Confirmation bias: Every time the chickens cross the road, they are met with abundant feed and water. Once it runs out, they cross back to the other paddock, being rewarded once more with abundant feed and water. To prevent crossings, in experimental condition E we removed feed and water from Paddock Two so that the benefit of crossing was not confirmed. The chickens crossed the road twice to Paddock Two looking for the feed, after which they ceased trying.

Loss aversion: When it became apparent to the chickens in experimental condition E that they could not rely on food and water in Paddock Two but could in Paddock One, the chickens in experimental condition E became loss averse. They did not cross the road because to do so would risk what they had.

Adaptation: Experimental Condition F proved that chickens adapted faster to not crossing the road if they are not reminded of the change. Once conditions are improved in Paddock One and the chickens are properly advised of the benefits, do not keep talking to them about how they used to cross the road. 

The behavioural economists went on to explain how anchoring and framing, sunk cost and other behavioural principles were evidenced through their experiments and how Total Tarmac could modify and influence chicken behaviour in small but meaningful ways.

And the winner is...
The team at Total Tarmac listened intently to all three presentations. The qualitative researchers who suggested further quantitative research on marble roads; the economists who suggested reducing the value of Paddock Two to remove the economic benefit, and the behavioural economists who provided insights into the behaviour of chickens and clear actions to take to modify chicken crossings.

If you were Total Tarmac, which approach best met your business requirements?

The power of Behavioural Economics
Behavioural Economics is a powerful methodology to get to answers for your business and the beauty of it is that you can make positive changes to every aspect of how you run your business without massive investment or reengineering. It is about tweaking existing touch points you have with humans (not chickens) like staff, customers, suppliers and stakeholders.  The other great news? There are resources widely available to understand more - you don't even have to run experimental conditions to make a difference.  To find out more about Behavioural Economics, you can;
In the meantime, let me know if you have a particular business issue on which you would like a Behavioural Economics perspective.  Simply email peoplepatterns@gmail.com.

* This is a fictitious case study and any similarity to a real business or chicken is purely coincidental.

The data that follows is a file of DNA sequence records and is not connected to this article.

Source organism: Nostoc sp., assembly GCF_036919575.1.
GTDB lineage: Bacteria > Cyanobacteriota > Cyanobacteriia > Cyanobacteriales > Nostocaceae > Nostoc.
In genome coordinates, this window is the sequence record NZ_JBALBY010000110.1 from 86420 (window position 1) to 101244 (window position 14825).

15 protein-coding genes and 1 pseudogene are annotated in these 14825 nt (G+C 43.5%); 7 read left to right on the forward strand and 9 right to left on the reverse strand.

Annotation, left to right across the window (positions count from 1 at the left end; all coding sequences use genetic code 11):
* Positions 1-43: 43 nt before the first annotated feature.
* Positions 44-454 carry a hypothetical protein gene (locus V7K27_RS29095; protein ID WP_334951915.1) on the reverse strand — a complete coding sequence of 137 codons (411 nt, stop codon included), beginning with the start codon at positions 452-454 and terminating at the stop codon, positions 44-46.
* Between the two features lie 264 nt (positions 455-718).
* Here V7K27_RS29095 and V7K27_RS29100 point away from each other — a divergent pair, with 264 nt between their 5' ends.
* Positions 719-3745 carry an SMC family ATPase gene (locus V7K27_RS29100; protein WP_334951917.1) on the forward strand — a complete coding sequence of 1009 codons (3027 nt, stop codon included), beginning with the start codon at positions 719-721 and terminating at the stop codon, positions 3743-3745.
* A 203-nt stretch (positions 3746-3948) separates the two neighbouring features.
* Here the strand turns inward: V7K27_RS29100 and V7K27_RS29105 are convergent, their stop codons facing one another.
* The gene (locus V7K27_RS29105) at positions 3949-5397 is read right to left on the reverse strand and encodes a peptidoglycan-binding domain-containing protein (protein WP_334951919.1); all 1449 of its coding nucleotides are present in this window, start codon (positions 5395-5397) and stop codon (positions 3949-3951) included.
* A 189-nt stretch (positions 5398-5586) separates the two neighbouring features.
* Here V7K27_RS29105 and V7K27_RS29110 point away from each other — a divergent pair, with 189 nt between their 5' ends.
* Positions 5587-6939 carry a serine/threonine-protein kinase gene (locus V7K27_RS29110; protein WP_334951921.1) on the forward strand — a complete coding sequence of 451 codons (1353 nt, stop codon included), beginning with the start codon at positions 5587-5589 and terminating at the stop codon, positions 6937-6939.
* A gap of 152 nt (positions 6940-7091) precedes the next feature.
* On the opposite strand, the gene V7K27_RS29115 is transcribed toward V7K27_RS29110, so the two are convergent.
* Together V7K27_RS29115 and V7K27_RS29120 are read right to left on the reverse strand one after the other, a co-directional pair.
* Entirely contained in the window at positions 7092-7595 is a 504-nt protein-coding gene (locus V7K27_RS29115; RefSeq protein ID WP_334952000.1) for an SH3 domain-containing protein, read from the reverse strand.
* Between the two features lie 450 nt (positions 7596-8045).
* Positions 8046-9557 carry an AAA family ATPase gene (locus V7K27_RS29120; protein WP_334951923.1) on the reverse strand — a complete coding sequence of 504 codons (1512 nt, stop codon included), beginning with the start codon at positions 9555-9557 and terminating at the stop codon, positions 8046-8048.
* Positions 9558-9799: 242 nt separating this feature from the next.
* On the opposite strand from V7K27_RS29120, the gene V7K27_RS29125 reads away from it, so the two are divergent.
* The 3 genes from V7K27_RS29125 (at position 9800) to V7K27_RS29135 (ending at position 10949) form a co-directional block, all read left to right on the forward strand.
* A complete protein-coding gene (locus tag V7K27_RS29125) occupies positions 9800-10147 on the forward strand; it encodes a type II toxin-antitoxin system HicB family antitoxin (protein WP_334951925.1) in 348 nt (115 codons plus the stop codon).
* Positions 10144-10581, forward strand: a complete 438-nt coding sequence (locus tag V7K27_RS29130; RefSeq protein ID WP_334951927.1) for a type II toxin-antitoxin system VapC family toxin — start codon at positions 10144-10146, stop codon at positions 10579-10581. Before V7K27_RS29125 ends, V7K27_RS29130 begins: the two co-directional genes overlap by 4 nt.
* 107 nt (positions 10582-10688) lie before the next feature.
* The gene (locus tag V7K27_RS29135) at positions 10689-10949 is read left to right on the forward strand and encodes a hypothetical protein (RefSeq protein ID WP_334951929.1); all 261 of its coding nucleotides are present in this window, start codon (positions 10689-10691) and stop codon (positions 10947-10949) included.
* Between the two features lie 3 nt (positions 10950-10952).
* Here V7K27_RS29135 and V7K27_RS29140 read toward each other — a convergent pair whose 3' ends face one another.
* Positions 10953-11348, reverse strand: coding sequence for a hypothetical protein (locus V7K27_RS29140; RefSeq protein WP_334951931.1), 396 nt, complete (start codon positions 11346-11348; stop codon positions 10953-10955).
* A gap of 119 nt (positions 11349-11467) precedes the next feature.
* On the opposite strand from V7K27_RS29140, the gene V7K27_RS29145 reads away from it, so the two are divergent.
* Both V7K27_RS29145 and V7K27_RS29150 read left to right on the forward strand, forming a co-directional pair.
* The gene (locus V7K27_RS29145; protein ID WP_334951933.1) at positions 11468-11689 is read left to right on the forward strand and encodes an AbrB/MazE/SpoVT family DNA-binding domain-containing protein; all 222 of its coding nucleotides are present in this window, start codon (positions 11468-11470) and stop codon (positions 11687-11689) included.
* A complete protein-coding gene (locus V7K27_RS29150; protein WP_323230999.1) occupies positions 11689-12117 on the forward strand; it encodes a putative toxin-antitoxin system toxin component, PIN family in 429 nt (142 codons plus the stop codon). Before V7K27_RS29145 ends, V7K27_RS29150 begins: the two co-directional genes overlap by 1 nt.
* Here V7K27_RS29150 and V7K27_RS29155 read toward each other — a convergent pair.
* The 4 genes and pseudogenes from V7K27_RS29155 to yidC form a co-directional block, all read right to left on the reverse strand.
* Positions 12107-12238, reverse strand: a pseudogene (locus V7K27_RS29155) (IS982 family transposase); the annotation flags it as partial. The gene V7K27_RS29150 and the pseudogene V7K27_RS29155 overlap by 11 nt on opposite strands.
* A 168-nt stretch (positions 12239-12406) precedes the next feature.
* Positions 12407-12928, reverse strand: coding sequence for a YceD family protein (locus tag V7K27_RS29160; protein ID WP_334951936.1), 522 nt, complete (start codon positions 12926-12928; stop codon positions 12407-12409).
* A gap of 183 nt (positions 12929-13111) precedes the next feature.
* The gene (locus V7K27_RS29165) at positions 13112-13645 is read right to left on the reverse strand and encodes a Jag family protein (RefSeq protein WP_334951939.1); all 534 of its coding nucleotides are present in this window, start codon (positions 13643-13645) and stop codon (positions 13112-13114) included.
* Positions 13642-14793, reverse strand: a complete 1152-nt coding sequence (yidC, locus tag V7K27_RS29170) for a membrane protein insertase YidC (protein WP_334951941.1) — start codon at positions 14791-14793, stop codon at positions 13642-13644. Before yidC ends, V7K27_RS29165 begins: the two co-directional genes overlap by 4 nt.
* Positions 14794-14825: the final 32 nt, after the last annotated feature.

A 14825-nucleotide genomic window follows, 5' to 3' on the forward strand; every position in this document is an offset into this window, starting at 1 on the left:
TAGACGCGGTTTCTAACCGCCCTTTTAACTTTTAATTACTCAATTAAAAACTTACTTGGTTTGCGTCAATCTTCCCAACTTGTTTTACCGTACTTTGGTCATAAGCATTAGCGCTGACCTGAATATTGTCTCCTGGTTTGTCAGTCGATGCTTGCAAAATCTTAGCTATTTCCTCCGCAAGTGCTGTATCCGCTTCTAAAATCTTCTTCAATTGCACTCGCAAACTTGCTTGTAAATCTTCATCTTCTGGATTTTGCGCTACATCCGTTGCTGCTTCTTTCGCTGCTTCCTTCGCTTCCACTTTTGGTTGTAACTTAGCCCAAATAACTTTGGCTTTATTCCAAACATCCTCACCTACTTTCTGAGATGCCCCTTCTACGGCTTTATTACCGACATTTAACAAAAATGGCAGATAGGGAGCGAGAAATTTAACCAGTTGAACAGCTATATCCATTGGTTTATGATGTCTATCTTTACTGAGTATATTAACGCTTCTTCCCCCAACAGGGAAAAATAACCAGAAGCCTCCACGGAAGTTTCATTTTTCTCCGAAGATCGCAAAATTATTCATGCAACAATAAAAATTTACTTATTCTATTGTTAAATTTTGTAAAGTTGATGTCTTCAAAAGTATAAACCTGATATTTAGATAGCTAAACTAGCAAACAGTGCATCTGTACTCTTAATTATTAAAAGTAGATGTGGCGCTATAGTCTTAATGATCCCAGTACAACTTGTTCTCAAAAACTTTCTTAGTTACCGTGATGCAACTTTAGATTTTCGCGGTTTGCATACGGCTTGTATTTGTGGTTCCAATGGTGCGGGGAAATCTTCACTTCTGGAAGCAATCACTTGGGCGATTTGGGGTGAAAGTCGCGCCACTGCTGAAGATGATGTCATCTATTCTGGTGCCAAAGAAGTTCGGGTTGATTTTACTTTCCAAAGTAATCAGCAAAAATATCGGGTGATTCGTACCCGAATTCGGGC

"Chicken talk"; an extract from a Qualitative Research session

The following is an extract from the focus group session conducted by Qualitative Researchers R Us* who had been commissioned by Total Tarmac to understand why the chickens crossed the road

The focus group was a resounding success, with high energy and lots of eager participation. 

Facilitator: “Chickens, I want us to consider the question, why do you cross the road? There are no right or wrong answers, we are simply interested in your experience and thoughts. Chicken 1, why do you cross the road?” 
Chicken 1: Well, I’ve always wanted to cross the road since I was a chick.  So I said to myself, today’s the day!  You can do it! I was a bit scared at first, but I knew it was important to my family.
Facilitator: “OK, thanks Chicken 1. Chicken 2, why do you cross the road?”
Chicken 2: “Goodness, I’ve never really thought about why I cross the road.  Umm, I guess because I see other chickens doing it?  No, no, now that I think about it, I cross the road because there is greener grass on the other side. Yes, that’s why.”
Facilitator: “I see. Thanks Chicken 2. Chicken 3, why do you cross the road?”
Chicken 3: "I didn’t cross the road. I don’t like bitumen. I would if the road was made of marble. I like marble. Can the road be made of marble?"
Chicken 1: "Yes, I like that idea. Can the road be made of marble?"
Facilitator: "Thanks for that suggestion. Let me put that up on our brainstorming page!"

The research firm presented its conclusions to Total Tarmac.
“Total Tarmac, the reason the chickens cross the road is multifaceted. For some chickens, they are motivated by self development. For others, it is a functional experience. It would be our recommendation to run some quantitative analysis on the willingness of chickens to cross the road made of marble.”

To find out more, return to the post "Why the Chicken Crossed the Road: The Behavioural Economist knows" on this blog site.

*All businesses and chickens are fictitious and any resemblance is purely coincidental.